The fallout to 38 Studios’ demise was more than what you see in your average business debacle. Rhode Island accused Schilling and his company of acts tantamount to fraud, claiming that it accepted tax dollars while withholding information about the true state of the company’s finances. Former employees, meanwhile, claimed — quite credibly, according to reports of the matter — that they too were lured to Rhode Island believing that their jobs were far more secure than they were. Many found themselves in extreme states of crisis when Schilling abruptly closed the company’s doors. For his part, Schilling has assailed Rhode Island politicians for using him as a scapegoat and a political punching bag in order to distract the public from their own misdeeds. There seems to be truth to everyone’s claims to some degree.

As a result of all of this, there have been several investigations and lawsuits into 38 Studios’ collapse. In 2012 the feds investigated the company and declined to bring charges. There is currently a civil lawsuit afoot and, alongside it, the State of Rhode Island has investigated for four years to see if anyone could be charged with a crime. Today there was an unexpected press conference in which it was revealed that, no, no one associated with 38 Studios will be charged with anything:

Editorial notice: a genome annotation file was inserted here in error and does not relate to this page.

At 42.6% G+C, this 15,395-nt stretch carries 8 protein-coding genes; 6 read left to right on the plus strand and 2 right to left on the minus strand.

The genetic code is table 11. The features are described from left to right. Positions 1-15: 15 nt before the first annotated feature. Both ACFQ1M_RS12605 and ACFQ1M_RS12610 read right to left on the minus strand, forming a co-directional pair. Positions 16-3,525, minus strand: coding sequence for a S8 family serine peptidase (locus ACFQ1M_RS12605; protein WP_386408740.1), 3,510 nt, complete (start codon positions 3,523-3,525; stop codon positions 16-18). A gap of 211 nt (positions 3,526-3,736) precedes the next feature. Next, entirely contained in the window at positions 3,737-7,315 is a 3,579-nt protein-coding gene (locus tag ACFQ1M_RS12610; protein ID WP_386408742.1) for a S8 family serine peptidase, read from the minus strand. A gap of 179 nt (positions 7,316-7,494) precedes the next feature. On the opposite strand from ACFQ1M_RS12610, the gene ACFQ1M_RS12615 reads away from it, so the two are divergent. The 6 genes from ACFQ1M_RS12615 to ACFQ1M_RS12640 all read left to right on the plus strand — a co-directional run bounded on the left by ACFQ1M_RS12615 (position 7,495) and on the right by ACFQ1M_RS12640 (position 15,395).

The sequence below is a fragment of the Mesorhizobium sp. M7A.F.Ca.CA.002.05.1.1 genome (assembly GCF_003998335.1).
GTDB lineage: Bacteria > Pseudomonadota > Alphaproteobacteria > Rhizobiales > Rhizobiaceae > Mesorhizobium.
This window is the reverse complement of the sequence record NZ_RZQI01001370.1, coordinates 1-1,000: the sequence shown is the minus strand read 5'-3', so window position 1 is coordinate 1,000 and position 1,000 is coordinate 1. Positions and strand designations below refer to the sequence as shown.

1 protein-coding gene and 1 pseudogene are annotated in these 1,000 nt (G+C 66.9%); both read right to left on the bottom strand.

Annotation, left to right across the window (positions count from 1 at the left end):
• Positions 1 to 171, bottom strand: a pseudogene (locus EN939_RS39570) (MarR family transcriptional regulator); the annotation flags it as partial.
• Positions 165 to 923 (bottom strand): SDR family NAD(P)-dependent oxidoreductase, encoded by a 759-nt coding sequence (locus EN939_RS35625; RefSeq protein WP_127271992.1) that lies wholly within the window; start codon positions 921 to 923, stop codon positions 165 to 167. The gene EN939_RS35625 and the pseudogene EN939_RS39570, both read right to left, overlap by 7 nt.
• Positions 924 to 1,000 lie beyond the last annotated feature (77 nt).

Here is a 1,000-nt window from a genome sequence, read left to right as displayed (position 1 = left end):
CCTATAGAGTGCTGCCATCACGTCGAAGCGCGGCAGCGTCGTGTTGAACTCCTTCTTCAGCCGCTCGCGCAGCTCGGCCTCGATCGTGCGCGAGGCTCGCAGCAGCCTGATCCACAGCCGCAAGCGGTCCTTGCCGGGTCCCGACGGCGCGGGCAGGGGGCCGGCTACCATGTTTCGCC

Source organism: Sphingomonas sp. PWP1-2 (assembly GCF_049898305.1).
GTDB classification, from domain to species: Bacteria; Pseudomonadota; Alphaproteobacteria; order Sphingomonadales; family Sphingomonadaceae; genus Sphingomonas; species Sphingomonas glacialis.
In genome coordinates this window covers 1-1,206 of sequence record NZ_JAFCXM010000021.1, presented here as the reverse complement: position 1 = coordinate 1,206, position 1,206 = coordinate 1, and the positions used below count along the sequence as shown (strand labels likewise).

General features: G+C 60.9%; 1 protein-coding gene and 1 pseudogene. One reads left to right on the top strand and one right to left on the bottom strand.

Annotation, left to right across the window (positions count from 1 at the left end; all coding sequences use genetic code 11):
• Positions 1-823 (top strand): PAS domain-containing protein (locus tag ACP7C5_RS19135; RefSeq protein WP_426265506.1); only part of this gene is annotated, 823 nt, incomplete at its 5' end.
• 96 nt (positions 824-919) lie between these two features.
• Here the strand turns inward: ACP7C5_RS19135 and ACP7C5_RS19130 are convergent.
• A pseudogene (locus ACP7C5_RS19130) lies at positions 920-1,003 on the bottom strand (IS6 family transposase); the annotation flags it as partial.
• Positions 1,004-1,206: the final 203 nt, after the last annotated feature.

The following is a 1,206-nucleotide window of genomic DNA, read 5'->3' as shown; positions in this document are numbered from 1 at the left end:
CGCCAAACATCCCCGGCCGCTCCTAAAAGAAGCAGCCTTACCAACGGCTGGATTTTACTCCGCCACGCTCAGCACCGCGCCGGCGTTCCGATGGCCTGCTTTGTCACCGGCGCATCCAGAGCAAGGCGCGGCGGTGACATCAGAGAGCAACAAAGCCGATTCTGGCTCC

An eight-page explanation of the decision concluded by saying that “the quantity and qualify of the evidence of any criminal activity fell short of what would be necessary to prove any allegation beyond a reasonable doubt and as such the Rules of Professional Conduct precluded even offering a criminal charge for grand jury consideration.”

Schilling will likely crow about this on his various social media platforms, claiming it totally vindicates him. But, as he is a close watcher of any and all events related to Hillary Clinton, he no doubt knows that a long investigation resulting in a declination to file charges due to lack of evidence is not the same thing as a vindication. Bad judgment and poor management are still bad things, even if they’re not criminal matters.

Someone let me know if Schilling’s head explodes if and when someone points that out to him.